Telephone mergers offer varying benefits Rush toward partnerships aims at business service

The Outlook

residential users wait

August 02, 1998|By J. Leffall

MERGERMANIA is sweeping through the telecommunications industry in earnest. Last week, British Telecommunications PLC. and AT&T Corp. reached an agreement for a joint venture in the wake of AT&T's announcement to acquire Tele-Communications Inc. Bell Atlantic Corp., which oversees local phone service from Maine to Virginia, has announced its bid to buy GTE in a stock swap. And there is the pending $62 billion deal for SBC Communications Inc., the product of two Baby Bells, to take over the Midwest's Ameritech Corp.

What does all this consolidation mean for consumers?

Jeffrey L. Pittsburg

Analyst, Goldis-Pittsburg Investment Services, Long Island

It's really a unique situation. You probably end up with half a

dozen information service companies when this is all done. As a company operating in this day and age, you get to the point where all your services need to be -- and can be -- distributed to consumers in an efficient and timely fashion. In order to achieve that, mergers had to happen.

Unfortunately, until the FCC allows local Bells to compete with long distance bells, the competition aspect of this trend is still out to lunch. The consumer will begin to see the fruits of all this but will have to wait 12 to 18 months.

Robert B. Willkes

Analyst, Brown Brothers Harriman, New York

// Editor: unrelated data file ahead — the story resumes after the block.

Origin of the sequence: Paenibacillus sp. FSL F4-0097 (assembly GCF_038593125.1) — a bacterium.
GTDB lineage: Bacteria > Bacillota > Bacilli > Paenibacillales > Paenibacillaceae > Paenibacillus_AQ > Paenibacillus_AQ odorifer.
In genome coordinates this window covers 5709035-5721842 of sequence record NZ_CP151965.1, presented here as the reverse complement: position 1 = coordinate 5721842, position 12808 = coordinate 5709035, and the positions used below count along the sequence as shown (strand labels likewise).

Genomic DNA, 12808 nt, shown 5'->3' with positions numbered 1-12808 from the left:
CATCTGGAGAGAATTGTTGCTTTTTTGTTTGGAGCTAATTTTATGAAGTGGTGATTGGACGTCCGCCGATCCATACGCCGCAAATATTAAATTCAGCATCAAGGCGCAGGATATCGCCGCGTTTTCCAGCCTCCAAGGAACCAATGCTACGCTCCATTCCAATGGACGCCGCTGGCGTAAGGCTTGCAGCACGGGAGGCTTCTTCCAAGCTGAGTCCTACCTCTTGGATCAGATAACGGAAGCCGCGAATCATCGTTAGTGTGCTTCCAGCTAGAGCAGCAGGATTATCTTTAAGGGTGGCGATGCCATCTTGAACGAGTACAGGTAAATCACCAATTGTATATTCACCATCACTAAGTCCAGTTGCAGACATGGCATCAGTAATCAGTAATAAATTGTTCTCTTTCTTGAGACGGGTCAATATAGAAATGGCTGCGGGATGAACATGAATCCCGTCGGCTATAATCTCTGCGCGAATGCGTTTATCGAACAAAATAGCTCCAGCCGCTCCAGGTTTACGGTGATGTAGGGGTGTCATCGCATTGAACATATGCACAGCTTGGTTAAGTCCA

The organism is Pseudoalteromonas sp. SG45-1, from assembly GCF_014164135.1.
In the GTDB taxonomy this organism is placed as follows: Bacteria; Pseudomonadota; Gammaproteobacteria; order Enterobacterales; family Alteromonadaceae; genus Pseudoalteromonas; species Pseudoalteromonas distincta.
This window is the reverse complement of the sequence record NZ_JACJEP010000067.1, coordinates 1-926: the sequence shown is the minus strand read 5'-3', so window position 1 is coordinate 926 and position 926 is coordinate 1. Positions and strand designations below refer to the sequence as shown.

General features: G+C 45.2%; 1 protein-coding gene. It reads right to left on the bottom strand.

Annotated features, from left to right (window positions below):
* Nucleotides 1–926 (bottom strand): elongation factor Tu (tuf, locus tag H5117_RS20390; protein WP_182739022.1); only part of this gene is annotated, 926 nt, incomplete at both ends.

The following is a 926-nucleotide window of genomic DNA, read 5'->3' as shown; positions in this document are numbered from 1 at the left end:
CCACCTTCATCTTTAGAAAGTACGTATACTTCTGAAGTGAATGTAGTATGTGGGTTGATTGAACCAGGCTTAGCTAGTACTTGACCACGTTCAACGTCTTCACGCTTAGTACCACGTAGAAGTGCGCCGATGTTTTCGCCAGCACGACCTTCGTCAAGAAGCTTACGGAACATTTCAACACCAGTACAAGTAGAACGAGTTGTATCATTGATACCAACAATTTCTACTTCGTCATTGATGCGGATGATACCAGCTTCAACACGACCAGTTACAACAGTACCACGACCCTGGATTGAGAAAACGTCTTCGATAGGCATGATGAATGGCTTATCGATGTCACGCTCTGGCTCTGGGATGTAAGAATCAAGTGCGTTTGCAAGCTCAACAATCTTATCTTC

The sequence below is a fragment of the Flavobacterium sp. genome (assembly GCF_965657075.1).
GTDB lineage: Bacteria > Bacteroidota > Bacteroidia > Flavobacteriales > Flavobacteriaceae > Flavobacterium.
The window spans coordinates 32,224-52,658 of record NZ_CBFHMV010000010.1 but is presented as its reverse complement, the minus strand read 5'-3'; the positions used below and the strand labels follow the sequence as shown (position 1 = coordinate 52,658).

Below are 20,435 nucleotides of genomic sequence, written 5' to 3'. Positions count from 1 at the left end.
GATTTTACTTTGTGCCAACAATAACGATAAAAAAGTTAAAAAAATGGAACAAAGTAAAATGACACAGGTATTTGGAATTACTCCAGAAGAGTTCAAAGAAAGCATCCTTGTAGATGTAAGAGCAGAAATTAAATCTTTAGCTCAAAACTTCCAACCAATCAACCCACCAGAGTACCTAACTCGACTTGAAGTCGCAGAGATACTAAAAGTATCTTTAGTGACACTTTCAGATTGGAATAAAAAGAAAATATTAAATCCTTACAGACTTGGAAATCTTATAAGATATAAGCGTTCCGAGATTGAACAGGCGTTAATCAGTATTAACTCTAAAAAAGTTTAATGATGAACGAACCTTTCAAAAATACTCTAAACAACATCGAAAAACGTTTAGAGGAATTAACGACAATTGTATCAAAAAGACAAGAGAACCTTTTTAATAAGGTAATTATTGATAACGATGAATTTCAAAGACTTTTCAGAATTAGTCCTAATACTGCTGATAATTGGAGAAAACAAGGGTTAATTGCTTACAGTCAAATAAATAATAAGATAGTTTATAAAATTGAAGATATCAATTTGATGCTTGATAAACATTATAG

Even without this latest round of media mergers, companies have been attempting to streamline customer services with great care. People have views of what is better and what is not. Generally speaking, customer service is improving.

A lot of focus has traditionally been on business customers. Benefits for residential customers will come a little later in the game.

There will be increased competition. Customers, as we go forward, will have more services if they want them. If they don't want them, then they don't have to take them.

Brian L. Eisenbarth

Telecom analyst, Collins & Co., San Francisco

I think the main motivation for the merger is that the companies are looking for added efficiencies. They are looking for cost-cutting measures. You have people in different organizations doing the same thing. With consolidation, you get better market share from a corporate standpoint.

The focus right now is at the local level. The Internet is popular and the telecom stream is going that way. The market potential for wireless phone service is huge. What benefits the customer is the fact that he or she will have a choice. It boils down to, will a customer pay a certain price or will he or she pay for added services.

It's possible that we could see price increases down the road. When you have a market full of competitors, pricing can be competitive or in the case of the telecom industry, diluted.

Douglas A. Christopher

Telecom analyst, Crowell, Weedon & Co., Los Angeles

The telecommunications industry has been ripe for change for some time and services will improve as companies break into newer ways of doing things. Prices will inevitably rise as services start coming from newer and more sophisticated distribution channels.

Companies are trying to increase their bottom line. AT&T, for instance, is going to have to digest the big price from joint ventures and acquisitions. Their revenue is going to have to come from somewhere, and the base of their revenue comes through consumer services, whether they be business or residential, so price is definitely involved.

It will be interesting to see how the customer is affected by deregulation and consolidation, which might run concurrently.

Pub Date: 8/02/98

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